In summer 2016, I collaborated with a group of students from the College of Architecture at the Illinois Institute of Technology on the construction of a pavilion. Our efforts were led by Professor Frank Flury. We built a modest community center in the remote town of Antihuala, Chile. Commemorating a significant event in the community’s history, the pavilion is a first step in mediating what has been a strained relationship between the corporation which owns and logs the property and the community that the recreational property serves. This project received an AIA Chicago Small Project Honor Award in May 2018.
Study Abroad - Antihuala, Chile | Summer 2016
Instructor: Frank Flury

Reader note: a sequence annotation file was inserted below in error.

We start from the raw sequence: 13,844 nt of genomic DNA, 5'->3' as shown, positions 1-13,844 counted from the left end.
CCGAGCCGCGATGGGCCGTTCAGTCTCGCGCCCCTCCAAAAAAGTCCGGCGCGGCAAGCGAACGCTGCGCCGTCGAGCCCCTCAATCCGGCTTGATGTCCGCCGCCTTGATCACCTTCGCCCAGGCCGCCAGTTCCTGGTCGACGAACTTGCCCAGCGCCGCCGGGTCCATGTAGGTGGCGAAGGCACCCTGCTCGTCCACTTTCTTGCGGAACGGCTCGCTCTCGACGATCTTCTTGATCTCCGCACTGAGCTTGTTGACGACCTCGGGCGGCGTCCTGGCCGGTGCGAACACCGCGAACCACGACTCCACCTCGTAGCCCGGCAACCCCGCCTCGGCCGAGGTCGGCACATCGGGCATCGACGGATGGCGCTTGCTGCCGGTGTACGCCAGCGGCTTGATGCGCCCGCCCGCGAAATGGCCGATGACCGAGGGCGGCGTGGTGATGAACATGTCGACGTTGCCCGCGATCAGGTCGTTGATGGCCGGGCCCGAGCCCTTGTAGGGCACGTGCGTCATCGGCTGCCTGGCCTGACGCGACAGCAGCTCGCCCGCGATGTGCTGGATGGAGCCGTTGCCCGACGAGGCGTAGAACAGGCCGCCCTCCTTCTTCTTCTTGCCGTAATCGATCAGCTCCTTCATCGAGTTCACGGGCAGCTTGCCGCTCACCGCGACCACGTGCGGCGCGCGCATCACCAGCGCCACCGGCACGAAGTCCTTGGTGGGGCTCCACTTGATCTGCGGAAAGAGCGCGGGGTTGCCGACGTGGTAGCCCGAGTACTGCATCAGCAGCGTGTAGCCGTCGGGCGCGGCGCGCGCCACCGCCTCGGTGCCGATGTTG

The center was constructed on piers, which reduced the impact absorbed by the foundation, holes of which were dug by hand. The batter boards, ladders and scaffold were constructed from the repurposed branches of the pine tree removed from the site. Every piece of material was transported to the site by local oxen (twice a day); the oxen also aided in the raising of the first truss. Lumber was sourced and cut locally and was obtained within a perimeter of five miles. Exterior cladding was treated and sealed with an ancient Japanese preservation technique called shou sugi ban, which naturally prevents insect infestation and protects the wood for hundreds of years. The interior was painted with a water based paint providing a color palette of the local aesthetic that is referential of thermal hot baths popular to the region.